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Niche big bore kit delivered tomorrow; Any advice or questions?


cfr

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All,

Background: '05 S-model with 11k miles. Mechanic did a leak-down test and said 40% leakage through the rings and the valves are OK. Upon disassembly back at home, no cross-hatching left on the cylinder. Bike isn't worth much (bought it for $2k five years ago and thrashed it since). On the fence about scrapping the bike. So...

I thought I'd take a chance on the 434cc Niche big bore kit from PartDiscounter ($140; glacially slow shipping; same kit available on Amazon from a different seller). Information on these kits is both scarce and old. If it grenades the engine, I'm not too worried because I got what I needed out of this bike for the last 5 years. Cheapest price I could find on the Cylinder Works kit is around $500 and I can't justify that investment in this bike.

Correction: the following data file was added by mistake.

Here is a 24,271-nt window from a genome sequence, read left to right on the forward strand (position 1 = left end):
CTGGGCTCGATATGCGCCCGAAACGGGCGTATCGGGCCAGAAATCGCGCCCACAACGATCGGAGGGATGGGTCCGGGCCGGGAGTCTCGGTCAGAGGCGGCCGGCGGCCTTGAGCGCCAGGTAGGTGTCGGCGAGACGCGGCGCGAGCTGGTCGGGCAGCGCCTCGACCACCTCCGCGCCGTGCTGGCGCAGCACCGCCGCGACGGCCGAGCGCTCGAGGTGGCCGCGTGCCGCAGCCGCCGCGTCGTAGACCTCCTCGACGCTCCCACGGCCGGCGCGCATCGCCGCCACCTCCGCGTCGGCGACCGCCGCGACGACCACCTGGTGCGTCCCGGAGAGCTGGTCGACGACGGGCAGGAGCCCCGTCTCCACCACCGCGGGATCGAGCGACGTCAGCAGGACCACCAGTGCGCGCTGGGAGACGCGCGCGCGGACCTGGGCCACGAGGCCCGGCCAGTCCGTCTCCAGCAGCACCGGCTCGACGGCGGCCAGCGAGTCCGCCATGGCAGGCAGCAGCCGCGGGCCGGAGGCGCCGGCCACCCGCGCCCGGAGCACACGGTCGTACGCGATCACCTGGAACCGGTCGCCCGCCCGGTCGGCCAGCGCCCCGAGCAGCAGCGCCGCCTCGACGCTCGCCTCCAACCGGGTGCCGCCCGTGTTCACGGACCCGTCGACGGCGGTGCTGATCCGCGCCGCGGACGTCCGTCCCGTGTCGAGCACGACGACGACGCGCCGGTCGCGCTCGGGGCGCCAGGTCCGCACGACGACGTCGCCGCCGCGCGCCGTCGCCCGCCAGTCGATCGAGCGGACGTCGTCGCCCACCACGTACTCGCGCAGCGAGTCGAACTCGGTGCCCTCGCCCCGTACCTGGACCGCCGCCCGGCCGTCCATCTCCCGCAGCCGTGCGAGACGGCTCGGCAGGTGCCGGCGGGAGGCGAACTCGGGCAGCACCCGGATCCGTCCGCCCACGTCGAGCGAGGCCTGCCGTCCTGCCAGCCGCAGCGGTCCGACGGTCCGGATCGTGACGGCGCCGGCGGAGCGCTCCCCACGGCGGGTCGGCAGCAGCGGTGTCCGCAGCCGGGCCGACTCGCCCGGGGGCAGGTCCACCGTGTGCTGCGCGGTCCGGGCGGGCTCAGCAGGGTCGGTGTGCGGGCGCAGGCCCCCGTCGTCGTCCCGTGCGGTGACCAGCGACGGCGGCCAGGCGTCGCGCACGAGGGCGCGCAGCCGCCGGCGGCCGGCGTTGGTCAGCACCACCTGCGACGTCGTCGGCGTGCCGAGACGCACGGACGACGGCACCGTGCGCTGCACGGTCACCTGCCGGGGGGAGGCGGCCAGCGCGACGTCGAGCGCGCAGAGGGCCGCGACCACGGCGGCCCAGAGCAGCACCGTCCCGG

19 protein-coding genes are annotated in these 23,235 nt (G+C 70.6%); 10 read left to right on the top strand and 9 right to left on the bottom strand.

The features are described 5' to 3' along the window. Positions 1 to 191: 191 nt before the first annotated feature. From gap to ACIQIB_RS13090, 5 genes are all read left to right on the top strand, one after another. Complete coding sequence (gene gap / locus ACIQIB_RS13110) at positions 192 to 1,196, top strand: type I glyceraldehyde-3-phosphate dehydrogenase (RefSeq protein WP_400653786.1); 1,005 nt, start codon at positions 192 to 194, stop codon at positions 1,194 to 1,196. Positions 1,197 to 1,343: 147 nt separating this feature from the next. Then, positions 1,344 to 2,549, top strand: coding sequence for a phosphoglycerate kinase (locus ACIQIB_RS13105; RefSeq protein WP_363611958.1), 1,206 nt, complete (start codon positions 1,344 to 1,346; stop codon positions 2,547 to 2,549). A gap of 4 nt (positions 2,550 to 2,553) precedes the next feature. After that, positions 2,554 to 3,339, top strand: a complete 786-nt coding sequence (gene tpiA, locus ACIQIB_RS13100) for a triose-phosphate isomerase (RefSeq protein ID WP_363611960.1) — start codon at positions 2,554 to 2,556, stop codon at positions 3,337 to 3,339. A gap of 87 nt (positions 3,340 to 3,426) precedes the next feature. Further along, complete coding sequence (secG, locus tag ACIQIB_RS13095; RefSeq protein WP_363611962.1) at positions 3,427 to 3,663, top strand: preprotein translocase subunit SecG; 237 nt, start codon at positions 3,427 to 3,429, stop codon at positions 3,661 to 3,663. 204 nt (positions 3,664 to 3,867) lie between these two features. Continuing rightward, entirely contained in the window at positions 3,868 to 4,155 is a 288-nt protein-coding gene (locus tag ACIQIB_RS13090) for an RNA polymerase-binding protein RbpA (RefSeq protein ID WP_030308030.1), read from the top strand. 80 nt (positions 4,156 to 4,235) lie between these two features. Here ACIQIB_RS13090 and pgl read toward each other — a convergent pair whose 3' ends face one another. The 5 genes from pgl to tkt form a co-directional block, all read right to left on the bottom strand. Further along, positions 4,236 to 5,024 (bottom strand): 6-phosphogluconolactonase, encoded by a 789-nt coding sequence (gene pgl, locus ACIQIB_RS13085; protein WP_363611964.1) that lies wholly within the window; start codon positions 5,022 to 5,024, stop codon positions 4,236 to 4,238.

Here's what I've read/heard,

  • Very little detailed information was available and confusing but that has improved.
  • Quality used to be poor but it's improved (manufacturing defects, uneven mating surfaces at the top/bottom of the cylinder jug, etc)
  • The gaskets probably suck
  • Most that install these disappear on the forums after reporting initial success (never know if it grenaded and they don't want to admit it or if it is working fine)
  • Plenty of skepticism all around (myself included)

As a double-check on the application of this kit for this bike, the cylinder works part numbers are the same for the KFX400 and the DRZ400 (implying that any kit for the KFX400 should also work on the DRZ). Additionally, the vendor confirmed compatibility.

The kit should be arriving tomorrow and I'll take close up pictures of what's in the box and post them here.

Anything you want to know/see pre-install when I'm looking at the parts?

Thanks,

-Charles

 

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5 hours ago, cfr said:

The gaskets probably suck

They might be an easy change for better success.   Cometic gaskets are OEM and Cylinder-Works choice - see if you can rustle up a big bore set to replace the supplied? - especially if the supplied are anything other than the metal coated type.